Over the last 10 years, General Dynamics’ ($94; NYSE: GD) operating cash flow increased at an annualized rate of 18%, while dividends rose at a 10% clip. At the end of 2007, the defense contractor had more cash ($2.89 billion) than debt ($2.79 billion). The company spent $519 million on share buybacks in the March quarter, and additional buybacks and dividend hikes are likely.
The new Gulfstream G650 (marketed by the company as the fastest, widest, and longest-range business jet) should help sustain General Dynamics’ earnings power. Already, about 500 prospective buyers have plunked down $500,000 apiece and signed letters of intent indicating their desire to purchase one of the jets when they begin rolling out of the factory in 2012. The Gulfstream unit expects to deliver 83 G650s by 2014.
While the G650 represents a long-term revenue-growth catalyst, the end of uncertainty over General Dynamics new CEO could give the stock a short-term boost. Investors had been skittish about the end of the 11-year run of the current CEO, Nick Chabraja. Current board member Jay Johnson, CEO of Dominion Virginia Power and former Navy admiral, will take over in June 2009. Johnson, who spent four years as Chief of Naval Operations, has the background to manage the company’s defense operations. General Dynamics is a Buy and a Long-Term Buy.
IBM ($125; NYSE: IBM) ended the March quarter with more than $12 billion in cash and short-term investments. The computer giant’s diverse group of businesses combined to generate more than $17 billion in operating cash flow over the last 12 months. Much of that money is already earmarked for a massive share-repurchase program. IBM has spent $94 billion in share buybacks since 1995, and in February the company authorized another $15 billion in repurchases, with up to $12 billion expected this year.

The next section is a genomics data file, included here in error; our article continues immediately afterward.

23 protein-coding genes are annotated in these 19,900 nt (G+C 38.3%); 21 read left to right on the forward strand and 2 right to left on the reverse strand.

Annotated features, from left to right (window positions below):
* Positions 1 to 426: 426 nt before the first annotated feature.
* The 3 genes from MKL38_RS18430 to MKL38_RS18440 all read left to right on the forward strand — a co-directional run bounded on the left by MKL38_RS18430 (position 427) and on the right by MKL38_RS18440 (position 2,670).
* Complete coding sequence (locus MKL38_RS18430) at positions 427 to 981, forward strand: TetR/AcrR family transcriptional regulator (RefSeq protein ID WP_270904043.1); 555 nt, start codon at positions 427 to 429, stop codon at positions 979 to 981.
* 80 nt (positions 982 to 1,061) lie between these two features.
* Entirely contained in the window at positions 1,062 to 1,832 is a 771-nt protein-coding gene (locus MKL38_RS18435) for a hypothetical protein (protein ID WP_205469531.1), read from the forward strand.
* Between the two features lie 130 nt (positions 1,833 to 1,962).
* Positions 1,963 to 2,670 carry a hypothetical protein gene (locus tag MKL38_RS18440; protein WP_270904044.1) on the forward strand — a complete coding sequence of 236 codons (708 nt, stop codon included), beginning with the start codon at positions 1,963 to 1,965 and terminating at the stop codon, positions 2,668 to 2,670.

The slowdown in the U.S. economy has not affected IBM as much as many believed it would. IBM posted an unexpected 6% increase in U.S. revenue in the March quarter. Foreign operations delivered much stronger growth. More than 60% of IBM’s sales come from overseas, and the huge services unit may collect as much as 75% of its revenue from outside the U.S. IBM’s international presence allows the company to participate in the global infrastructure-spending boom.
Consensus estimates project 20% per-share-earnings growth in 2008 and 12% growth in 2009. IBM, trading at a reasonable 15 times the 2008 consensus profit estimate, is a Focus List Buy and a Long-Term Buy.
PepsiCo ($67; NYSE: PEP), with an annualized dividend-growth rate of 11% over the last 10 years, now yields 2.5% after a 13% increase in May. PepsiCo has the resources to continue returning cash to shareholders. In 2008, PepsiCo expects operating cash flow of $7.6 billion, up nearly 10%, of which it plans to spend $4.3 billion on share repurchases.
To achieve its cash-flow goal, PepsiCo must deal with the substantial commodity-price inflation expected this year. Citing the rising cost of grain, cooking oil, and energy, PepsiCo in April estimated that commodity costs will rise between 9% and 10% this year, up from an earlier estimate of 6%. So far, PepsiCo has been able to lock in the price of some commodities, reduce some of its other costs, and raise prices enough to cover inflation. The strategy continues to work, as sales volume grew 4% in the March quarter.
Overseas operations are generating robust growth. PepsiCo International must often alter its product mix or supply chain quickly to deal with fluctuations in currencies. That flexibility should help the company’s international units cope with rising commodity costs. PepsiCo is a Buy and a Long-Term Buy.